Verb T

December 2nd, 2005

Verb T

The South London artist talks on everything from early influences and his latest release ‘I’m Not That Guy’ to the UK scene, future projects and more.

First off, please introduce yourself to our readers and tell us where you’re from.

Hello readers. My name is Verb T and I’m a Capricorn, currently living in South West London.

What was your first experience of hip-hop and what records were key in you wanting to become a rapper yourself?

My first expierience was hearing ‘Lodi Dodi’ and the show by Slick Rick and Dougie Fresh, and that was also the record that really started it all. I wanted to be like Slick Rick and it just set a whole new part of my brain working at a very young age. I also remember at my primary school, we had a flat roof with a fence built round it which was the second playground. One day there was a guy who desparatly wanted to look like Ice T (might of even been him. I didn’t know who he was at the time) who was filming some kids rapping. I remember thinking ‘I could do that better than them’ because I was alredy doing my little Slick Rick impressions.

I think the most key records, not nessesarily my favourites were Slick Rick ‘Great Adventures’. Was my favourite and I think the way he flowed, his character and storytelling on that album are still unrivaled in many ways. De la Soul ‘3 Feet High…’ and ‘Stakes Is High’. ‘3 Feet’ was probably the first album I really got into and it made me look at hip hop in a different way for the first time, in that it was alright to make fun of yourself as well as others. But ‘3 feet’ isn’t really something I would listen to that often these days where as ‘Stakes Is High’ never got old for me and I can listen start to finish to this day.

Dr Dre’s ‘Chronic’. Snoop’s ‘Doggystyle’. What Dre did for these albums is just classic. My Dad lives in L.A so I go there whenever possible to see him and it’s like a second home. Seeing as I been going there since a young age, I like a lot of west coast hiphop, but these albums for me were the best of it. I think Snoop had such a tight flow on these albums and a way of talking that was very catchy to the mass public. In fact he still does. He started all that izzle talk, and people laughed but everyone does it.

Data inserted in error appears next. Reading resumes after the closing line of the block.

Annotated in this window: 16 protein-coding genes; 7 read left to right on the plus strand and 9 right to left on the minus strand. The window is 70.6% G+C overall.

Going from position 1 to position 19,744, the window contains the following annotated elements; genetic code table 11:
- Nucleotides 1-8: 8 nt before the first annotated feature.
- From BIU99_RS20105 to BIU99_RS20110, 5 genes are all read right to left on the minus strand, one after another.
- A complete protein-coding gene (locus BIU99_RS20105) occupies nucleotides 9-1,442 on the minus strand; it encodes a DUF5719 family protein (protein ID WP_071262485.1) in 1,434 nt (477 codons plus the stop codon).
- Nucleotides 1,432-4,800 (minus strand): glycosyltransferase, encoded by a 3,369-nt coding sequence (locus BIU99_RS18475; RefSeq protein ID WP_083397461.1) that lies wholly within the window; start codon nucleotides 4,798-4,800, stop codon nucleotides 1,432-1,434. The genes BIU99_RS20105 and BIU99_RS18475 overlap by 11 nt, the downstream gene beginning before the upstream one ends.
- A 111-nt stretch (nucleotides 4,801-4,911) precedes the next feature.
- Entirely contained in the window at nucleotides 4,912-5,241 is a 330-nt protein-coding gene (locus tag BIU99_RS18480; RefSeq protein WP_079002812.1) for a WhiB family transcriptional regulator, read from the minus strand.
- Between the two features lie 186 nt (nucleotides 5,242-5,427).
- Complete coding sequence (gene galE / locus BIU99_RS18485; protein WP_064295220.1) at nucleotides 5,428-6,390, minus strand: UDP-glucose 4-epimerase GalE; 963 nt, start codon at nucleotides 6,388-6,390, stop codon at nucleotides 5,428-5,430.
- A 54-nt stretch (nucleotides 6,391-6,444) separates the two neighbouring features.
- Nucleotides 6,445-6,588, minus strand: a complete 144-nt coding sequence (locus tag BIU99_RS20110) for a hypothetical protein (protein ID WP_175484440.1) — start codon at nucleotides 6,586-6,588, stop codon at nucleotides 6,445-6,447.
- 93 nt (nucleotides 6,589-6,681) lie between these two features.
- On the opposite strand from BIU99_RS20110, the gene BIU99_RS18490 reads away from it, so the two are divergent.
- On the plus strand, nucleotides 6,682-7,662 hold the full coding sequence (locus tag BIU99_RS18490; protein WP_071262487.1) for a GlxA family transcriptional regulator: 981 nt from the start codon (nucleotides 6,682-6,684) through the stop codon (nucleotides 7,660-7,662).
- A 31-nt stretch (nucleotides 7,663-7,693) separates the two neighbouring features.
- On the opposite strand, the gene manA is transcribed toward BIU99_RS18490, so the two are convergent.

Souls of mischief, ‘93 ‘Till Infinity’. Beats and flows so far ahead of their time. I think ‘Never No More’, ‘Make Your Mind Up’ and ‘93 Till’ are some of my favourite hip hop tracks ever. Jeru, ‘Sunrises In The East’/Group Home Livin’ Proof’. Gangstarr, ‘Hard To Earn’. These albums for me show the best of Premo’s production and are the epitomy of east coast undergroud in the mid-ninties, and Jeru was also one of my favourite rappers at that time. And all the Wu-Tang stuff. Rza is the man basically, and I think these guys changed how a lot of people rapped. Can’t forget Mobb Deep. Sick beats and I think 2 very good emcees.

And last but not least, pretty much anything Jay Dee has done. I think I would have to say he’s my favourite producer. It’s real sad to see him ill at the moment. I really hope he makes a full recovery as I think he is very important to hip hop today.

Could you give us a run through of all the other material which you’ve put out there over the years?

1st record was “Ill Lyrical Behaviour” produced by Harry love with me and Kid Fury spittin’. We were young but I think it was decent. Then it was ‘Show Bitchness’, again with Harry which got a mixed response. Loved and hated, but I still think it’s a good track. One of my favourite beats that Harry’s had out. Then there was the double EP/album on lowlife that me and Kashmere did. That opened a few doors. Also, I featured on my man Ghost’s tracks ‘Exactly’ and ‘The Payoff’, both with Asaviour. Oh yeah, and I was on the ‘Harry Love Presents’ thing with Mystro and Yungun. The tracks were ‘Surprize’ ’ and ‘Live From London’. I think that’s it.

How did you hook up with DJ Juice and why did you decide for him to produce your latest release ‘I’m Not That Guy’ entirely?